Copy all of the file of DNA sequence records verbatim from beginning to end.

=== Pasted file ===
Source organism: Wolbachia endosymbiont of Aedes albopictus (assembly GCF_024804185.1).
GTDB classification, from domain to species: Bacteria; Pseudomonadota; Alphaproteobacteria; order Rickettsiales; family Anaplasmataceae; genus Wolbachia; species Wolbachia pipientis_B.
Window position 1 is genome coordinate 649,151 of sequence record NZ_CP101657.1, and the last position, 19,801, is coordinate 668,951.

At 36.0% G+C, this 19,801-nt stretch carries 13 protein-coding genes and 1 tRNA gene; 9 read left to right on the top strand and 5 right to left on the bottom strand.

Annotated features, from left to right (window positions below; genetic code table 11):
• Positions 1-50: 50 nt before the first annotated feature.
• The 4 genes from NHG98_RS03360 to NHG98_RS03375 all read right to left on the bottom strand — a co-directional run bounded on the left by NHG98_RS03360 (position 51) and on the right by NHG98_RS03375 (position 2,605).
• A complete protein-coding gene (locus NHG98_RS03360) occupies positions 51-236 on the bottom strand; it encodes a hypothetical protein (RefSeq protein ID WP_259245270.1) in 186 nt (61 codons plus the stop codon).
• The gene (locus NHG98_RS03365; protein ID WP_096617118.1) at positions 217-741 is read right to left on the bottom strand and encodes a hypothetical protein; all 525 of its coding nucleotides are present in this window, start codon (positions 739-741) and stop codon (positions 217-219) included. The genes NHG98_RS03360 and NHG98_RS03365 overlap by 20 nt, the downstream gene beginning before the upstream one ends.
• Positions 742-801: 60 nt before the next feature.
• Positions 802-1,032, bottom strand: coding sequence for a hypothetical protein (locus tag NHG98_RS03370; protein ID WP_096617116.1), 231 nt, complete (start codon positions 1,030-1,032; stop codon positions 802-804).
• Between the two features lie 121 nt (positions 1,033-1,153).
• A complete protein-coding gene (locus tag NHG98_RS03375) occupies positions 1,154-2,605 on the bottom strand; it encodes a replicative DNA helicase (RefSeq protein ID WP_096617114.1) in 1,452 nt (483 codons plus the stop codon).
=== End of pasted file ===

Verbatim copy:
Source organism: Wolbachia endosymbiont of Aedes albopictus (assembly GCF_024804185.1).
GTDB classification, from domain to species: Bacteria; Pseudomonadota; Alphaproteobacteria; order Rickettsiales; family Anaplasmataceae; genus Wolbachia; species Wolbachia pipientis_B.
Window position 1 is genome coordinate 649,151 of sequence record NZ_CP101657.1, and the last position, 19,801, is coordinate 668,951.

At 36.0% G+C, this 19,801-nt stretch carries 13 protein-coding genes and 1 tRNA gene; 9 read left to right on the top strand and 5 right to left on the bottom strand.

Annotated features, from left to right (window positions below; genetic code table 11):
• Positions 1-50: 50 nt before the first annotated feature.
• The 4 genes from NHG98_RS03360 to NHG98_RS03375 all read right to left on the bottom strand — a co-directional run bounded on the left by NHG98_RS03360 (position 51) and on the right by NHG98_RS03375 (position 2,605).
• A complete protein-coding gene (locus NHG98_RS03360) occupies positions 51-236 on the bottom strand; it encodes a hypothetical protein (RefSeq protein ID WP_259245270.1) in 186 nt (61 codons plus the stop codon).
• The gene (locus NHG98_RS03365; protein ID WP_096617118.1) at positions 217-741 is read right to left on the bottom strand and encodes a hypothetical protein; all 525 of its coding nucleotides are present in this window, start codon (positions 739-741) and stop codon (positions 217-219) included. The genes NHG98_RS03360 and NHG98_RS03365 overlap by 20 nt, the downstream gene beginning before the upstream one ends.
• Positions 742-801: 60 nt before the next feature.
• Positions 802-1,032, bottom strand: coding sequence for a hypothetical protein (locus tag NHG98_RS03370; protein ID WP_096617116.1), 231 nt, complete (start codon positions 1,030-1,032; stop codon positions 802-804).
• Between the two features lie 121 nt (positions 1,033-1,153).
• A complete protein-coding gene (locus tag NHG98_RS03375) occupies positions 1,154-2,605 on the bottom strand; it encodes a replicative DNA helicase (RefSeq protein ID WP_096617114.1) in 1,452 nt (483 codons plus the stop codon).